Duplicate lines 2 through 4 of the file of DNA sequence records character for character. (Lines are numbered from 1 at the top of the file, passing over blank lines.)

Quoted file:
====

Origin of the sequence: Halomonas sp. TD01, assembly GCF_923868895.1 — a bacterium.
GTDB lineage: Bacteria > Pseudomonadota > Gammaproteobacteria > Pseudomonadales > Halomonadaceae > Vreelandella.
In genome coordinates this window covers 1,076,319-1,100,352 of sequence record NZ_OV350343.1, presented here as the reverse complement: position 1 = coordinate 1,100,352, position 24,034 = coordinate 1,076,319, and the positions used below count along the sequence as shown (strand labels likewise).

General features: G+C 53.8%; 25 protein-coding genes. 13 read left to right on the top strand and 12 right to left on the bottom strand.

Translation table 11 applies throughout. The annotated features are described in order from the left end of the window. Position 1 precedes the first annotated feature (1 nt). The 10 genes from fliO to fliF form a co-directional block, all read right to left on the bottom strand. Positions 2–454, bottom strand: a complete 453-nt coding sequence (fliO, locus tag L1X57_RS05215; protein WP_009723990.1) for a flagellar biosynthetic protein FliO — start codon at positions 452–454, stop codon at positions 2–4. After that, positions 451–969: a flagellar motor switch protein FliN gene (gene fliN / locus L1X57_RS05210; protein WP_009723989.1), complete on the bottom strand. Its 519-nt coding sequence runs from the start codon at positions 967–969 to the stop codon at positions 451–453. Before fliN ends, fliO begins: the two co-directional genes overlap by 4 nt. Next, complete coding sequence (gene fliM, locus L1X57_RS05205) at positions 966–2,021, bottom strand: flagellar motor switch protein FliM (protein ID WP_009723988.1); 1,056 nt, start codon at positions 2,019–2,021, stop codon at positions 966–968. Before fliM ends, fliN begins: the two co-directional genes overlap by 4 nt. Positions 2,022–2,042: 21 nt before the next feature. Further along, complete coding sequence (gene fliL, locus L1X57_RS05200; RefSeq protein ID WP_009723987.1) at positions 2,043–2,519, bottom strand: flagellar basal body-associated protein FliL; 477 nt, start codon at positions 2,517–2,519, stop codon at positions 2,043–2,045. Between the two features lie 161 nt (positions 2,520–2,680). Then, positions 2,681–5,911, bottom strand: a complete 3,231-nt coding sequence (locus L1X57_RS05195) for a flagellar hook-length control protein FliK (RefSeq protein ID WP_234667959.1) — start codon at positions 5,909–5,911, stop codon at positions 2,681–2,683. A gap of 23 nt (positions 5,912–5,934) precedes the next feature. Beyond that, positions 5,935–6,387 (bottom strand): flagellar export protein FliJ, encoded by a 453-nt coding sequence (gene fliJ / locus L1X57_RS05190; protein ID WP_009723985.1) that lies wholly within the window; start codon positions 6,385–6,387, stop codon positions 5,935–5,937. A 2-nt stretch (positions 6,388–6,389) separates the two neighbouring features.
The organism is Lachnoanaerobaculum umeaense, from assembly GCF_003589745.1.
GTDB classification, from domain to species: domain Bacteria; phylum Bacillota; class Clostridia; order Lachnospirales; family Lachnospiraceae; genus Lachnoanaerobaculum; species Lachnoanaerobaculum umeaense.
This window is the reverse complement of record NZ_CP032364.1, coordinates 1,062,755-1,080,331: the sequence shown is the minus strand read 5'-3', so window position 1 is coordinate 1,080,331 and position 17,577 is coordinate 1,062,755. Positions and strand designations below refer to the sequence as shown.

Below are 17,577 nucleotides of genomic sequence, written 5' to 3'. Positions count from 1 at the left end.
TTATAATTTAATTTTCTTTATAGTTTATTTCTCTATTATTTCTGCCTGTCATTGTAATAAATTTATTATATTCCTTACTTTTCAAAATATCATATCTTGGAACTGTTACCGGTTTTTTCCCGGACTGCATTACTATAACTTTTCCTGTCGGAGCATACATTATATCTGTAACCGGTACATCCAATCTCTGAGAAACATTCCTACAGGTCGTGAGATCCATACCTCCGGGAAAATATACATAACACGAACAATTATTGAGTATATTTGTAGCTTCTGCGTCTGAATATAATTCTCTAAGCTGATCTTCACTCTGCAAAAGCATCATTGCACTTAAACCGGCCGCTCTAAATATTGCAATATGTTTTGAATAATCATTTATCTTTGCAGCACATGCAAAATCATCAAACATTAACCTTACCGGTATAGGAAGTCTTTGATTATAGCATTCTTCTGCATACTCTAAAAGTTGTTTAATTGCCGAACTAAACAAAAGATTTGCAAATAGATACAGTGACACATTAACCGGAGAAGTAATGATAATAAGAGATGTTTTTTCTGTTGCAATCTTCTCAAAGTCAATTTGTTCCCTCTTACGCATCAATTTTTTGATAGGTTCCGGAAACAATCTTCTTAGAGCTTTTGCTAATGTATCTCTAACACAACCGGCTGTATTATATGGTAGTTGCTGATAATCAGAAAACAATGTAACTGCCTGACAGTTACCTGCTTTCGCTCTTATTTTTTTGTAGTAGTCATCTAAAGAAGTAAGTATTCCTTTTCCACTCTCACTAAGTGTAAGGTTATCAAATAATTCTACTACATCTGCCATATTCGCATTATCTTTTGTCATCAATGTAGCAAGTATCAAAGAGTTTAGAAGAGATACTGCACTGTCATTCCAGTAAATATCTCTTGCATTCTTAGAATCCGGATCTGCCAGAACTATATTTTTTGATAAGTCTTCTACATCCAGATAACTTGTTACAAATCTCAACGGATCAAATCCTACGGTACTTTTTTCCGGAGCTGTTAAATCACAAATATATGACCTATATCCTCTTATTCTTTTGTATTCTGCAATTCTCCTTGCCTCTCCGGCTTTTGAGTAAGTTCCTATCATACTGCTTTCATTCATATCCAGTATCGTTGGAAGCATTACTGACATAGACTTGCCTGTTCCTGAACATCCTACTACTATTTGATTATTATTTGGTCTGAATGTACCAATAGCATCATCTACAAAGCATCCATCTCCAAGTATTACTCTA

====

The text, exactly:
GTDB lineage: Bacteria > Pseudomonadota > Gammaproteobacteria > Pseudomonadales > Halomonadaceae > Vreelandella.
In genome coordinates this window covers 1,076,319-1,100,352 of sequence record NZ_OV350343.1, presented here as the reverse complement: position 1 = coordinate 1,100,352, position 24,034 = coordinate 1,076,319, and the positions used below count along the sequence as shown (strand labels likewise).

General features: G+C 53.8%; 25 protein-coding genes. 13 read left to right on the top strand and 12 right to left on the bottom strand.